27 Dec 12
This question from a friend:
“Is there a stable way of aiming a rifle while standing?
Yesterday, friends and I were engaged in cold-weather rifle drills. I used my AR, equipped with an EoTech optic. Standing and shooting at multiple, steel targets (7″x12″). Several consecutive hits, then movement. We started at 40m, then moved back to 80m.
My shots would break while the dot was still generally covering the plate, but I could not stop all movement, regardless of how hard I tried.
What do you suggest I do differently?”
“Your ‘steadiness-dilemma’ is shared by us all!
Holding sights perfectly still on a target happens only in movies! Sights will always move as you’re pressing the trigger, no matter how you’re holding the rifle. In addition, remember that your sights, no matter how steady, only approximate the actual path of the bullet. In our business, nothing is exactly exact!
When your judgement is that the hit-probability for your next shot is in excess of 80%, you need to take the shot as soon as you can, as circumstances are unlikely to get any better! 80% is, of course, an arbitrary rule. You can select any standard you want, but 80% is useable and realistic for most serious scenarios.
So, when you’re holding the dot on target, and it is weaving as you described, just hold it as steady as you can. When it remains on the target more than 80% of the time, start pressure on the trigger. You’ll still miss two shots out of ten, but, when you wait until you’re 99% sure of a hit, you won’t do much shooting!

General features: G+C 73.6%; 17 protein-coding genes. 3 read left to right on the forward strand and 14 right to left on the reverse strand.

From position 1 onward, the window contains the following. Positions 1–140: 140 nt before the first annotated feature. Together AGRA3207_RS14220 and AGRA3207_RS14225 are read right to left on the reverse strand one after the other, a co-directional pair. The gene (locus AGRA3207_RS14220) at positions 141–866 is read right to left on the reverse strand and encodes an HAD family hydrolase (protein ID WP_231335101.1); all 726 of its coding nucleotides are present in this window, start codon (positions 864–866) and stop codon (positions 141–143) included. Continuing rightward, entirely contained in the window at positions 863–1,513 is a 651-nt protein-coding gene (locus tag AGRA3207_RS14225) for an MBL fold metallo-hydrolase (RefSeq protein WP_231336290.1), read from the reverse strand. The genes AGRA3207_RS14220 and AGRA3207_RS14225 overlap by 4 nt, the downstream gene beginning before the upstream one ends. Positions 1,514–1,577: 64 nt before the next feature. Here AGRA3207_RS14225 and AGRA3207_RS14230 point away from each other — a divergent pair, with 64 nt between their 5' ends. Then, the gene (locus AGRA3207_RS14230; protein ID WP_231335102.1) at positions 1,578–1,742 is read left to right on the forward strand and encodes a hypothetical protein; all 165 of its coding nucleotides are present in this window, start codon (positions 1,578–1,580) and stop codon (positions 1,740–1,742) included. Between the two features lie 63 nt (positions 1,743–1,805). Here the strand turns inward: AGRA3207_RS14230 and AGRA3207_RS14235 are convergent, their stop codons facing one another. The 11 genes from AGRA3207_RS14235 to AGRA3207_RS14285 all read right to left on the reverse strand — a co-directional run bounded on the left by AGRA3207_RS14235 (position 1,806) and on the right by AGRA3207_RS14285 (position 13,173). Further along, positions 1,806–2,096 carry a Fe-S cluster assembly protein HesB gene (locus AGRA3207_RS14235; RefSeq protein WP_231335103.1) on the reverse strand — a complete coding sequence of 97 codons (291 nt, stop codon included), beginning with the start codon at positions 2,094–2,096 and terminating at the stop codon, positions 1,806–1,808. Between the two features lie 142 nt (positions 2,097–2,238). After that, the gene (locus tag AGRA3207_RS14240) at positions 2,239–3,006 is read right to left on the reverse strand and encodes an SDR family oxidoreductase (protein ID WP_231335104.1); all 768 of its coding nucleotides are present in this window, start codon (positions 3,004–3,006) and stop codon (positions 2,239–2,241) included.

When you’re unable to maintain an 80% hold, then (1) get steadier via (a) changing shooting posture, or (b) resting the rifle (with your body parts as a buffer) against a solid object, or (2) take a leap of faith and let the shot go at less than 80%, with all risks that choice entails, or (3) disengage and withdraw. Those are your choices. There is no risk-free option!
Being able to accurately predict your individual hit-probability in any circumstance, before you take the shot, is a critical skill, and you sharpen it by trial and error during live-fire, range exercises. Precisely making such predictions with consistent accuracy is more art than science, particularly under ‘field’ conditions, and your best ally in this regard is practice and experience, as noted above.
In a typical Operator-grade AR, you have a 2MOA rifle, and you’re likely shooting 3MOA ammunition. Within that prison of circumstance, make things go your way!”
“Do what you can, with what you have, where you are.”
At DTI, that’s the “Golden Rule!”